Paraprofessional youth care workers in residential treatment centers (RTCs) are responsible for the everyday care, supervision, and treatment of youth with serious behavioral and mental health challenges. Turnover rates among this poorly paid workforce are high, and it is not known why individuals seek and maintain youth care work despite its significant challenges. Following anthropologists who study morality as situated practice, we investigate the role of altruism in recruiting and retaining workers in RTCs. We ask: How do managers and youth care workers understand altruism and its role in youth care work and what are the consequences of those understandings? Through organizational ethnography of an RTC, we show that workers and management understood altruism differently. Managers viewed altruism as an inherent trait of some and attributed turnover to its lack. Although workers sometimes enacted this script, they understood themselves as engaged in far more complex situated moral projects in which altruism was only one part. We demonstrate political effects of these differing understandings of altruism, namely, that management deflected institutional critique by viewing it as a sign of workers’ immorality. We offer modest recommendations for RTCs seeking to recruit and retain competent youth care workers and address potential new directions for moral anthropology of organizations.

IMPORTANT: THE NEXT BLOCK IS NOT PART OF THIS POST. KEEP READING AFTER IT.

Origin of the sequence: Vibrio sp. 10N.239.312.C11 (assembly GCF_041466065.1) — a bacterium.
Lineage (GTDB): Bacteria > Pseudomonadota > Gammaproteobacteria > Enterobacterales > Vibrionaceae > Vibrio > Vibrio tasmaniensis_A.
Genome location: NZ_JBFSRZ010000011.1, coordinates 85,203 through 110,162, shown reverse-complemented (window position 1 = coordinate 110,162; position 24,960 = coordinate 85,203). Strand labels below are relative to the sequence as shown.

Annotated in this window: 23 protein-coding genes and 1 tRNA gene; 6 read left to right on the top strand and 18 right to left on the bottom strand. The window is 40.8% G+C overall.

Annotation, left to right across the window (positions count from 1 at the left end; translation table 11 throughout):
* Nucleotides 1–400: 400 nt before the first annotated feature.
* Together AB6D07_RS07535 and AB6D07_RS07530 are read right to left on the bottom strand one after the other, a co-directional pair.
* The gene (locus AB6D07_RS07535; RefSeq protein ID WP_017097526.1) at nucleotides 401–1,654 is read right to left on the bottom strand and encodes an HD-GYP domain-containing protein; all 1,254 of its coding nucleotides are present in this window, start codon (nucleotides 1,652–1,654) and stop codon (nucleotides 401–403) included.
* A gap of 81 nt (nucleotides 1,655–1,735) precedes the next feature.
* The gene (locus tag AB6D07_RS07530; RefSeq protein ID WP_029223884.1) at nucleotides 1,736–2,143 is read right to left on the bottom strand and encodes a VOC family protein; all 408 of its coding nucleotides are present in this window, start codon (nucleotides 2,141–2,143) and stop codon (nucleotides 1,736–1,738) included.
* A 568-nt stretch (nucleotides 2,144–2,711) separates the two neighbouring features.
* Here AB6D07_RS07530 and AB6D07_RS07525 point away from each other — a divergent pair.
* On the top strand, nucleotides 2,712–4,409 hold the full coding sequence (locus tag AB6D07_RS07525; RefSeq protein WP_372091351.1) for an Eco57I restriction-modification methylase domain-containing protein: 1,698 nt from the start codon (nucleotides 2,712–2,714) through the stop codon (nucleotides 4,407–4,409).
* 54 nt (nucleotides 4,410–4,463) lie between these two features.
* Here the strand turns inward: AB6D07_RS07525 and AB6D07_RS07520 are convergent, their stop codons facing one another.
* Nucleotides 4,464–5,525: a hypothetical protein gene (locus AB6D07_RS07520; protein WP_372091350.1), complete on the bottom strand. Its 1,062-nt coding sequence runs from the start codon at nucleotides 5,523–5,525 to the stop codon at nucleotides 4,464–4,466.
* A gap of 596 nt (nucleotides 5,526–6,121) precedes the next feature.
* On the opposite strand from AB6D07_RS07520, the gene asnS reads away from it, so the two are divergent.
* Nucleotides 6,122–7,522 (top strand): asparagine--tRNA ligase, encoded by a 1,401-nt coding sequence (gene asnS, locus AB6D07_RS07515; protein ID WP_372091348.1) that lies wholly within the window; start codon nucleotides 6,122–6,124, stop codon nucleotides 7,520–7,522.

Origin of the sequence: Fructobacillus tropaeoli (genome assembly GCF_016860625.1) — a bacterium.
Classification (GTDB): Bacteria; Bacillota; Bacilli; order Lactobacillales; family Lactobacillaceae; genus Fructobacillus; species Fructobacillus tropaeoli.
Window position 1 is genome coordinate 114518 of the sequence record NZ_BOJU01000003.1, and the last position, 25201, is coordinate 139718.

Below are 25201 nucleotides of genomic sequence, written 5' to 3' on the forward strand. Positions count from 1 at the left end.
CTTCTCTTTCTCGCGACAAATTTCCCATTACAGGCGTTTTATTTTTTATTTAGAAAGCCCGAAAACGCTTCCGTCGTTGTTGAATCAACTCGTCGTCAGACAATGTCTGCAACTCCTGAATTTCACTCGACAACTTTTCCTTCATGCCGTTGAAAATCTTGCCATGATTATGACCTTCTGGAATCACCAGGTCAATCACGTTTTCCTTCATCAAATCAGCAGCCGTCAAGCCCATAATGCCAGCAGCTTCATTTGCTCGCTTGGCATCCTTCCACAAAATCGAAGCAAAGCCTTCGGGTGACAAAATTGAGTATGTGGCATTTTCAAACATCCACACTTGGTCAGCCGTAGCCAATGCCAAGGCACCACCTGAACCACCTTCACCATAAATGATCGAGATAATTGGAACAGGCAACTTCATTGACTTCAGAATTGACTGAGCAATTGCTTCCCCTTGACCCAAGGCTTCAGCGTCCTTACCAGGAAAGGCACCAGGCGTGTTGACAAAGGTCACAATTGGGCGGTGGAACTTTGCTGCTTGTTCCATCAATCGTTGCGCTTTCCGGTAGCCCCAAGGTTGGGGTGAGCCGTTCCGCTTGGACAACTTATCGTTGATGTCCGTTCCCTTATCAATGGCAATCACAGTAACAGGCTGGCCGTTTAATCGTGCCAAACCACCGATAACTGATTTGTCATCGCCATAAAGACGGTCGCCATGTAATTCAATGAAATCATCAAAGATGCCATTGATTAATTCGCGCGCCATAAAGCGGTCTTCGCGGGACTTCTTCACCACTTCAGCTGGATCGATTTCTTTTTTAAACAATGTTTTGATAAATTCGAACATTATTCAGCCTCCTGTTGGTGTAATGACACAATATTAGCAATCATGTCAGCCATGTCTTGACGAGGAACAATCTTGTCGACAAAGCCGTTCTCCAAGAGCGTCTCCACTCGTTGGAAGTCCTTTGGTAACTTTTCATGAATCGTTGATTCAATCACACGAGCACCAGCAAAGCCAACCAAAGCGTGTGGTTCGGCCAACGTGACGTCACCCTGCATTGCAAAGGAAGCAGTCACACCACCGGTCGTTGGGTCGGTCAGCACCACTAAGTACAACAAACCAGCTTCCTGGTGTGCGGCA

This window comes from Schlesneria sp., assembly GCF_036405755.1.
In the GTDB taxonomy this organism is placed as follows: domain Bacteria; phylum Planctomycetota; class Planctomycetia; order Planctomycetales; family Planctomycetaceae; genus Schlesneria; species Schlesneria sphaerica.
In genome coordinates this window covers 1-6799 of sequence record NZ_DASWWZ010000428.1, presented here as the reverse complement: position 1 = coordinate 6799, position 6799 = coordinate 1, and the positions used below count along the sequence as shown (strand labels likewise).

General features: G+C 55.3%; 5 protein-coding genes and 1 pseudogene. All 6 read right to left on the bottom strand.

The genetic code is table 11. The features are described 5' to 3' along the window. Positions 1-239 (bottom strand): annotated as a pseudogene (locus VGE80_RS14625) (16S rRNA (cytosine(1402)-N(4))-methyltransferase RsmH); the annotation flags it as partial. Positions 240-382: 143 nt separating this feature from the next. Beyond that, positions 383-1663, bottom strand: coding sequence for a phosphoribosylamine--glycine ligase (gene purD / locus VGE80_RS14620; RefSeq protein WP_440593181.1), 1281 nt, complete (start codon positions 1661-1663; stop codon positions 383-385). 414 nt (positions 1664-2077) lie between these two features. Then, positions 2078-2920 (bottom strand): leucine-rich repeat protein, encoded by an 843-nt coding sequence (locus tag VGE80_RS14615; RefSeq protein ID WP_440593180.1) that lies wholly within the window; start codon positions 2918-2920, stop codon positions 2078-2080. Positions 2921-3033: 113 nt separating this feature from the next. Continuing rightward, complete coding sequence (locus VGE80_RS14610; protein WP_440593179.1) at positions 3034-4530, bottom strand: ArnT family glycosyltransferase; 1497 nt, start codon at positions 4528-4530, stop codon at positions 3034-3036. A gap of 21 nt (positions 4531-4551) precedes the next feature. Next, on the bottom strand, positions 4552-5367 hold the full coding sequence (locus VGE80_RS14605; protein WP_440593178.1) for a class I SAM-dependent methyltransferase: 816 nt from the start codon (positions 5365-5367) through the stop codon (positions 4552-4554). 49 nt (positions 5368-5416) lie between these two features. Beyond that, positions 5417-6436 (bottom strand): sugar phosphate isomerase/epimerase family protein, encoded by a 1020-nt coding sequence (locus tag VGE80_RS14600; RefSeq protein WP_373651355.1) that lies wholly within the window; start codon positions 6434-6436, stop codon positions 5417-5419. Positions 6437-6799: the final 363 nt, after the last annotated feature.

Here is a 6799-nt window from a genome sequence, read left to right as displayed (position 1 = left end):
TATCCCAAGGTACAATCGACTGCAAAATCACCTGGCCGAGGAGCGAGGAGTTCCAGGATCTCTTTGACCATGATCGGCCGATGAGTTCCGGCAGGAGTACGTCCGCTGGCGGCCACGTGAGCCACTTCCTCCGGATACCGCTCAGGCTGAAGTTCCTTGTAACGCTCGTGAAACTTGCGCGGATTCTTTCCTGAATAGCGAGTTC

|Original language||English (US)|
|Journal||Culture, Medicine and Psychiatry|
|State||Published - 2018|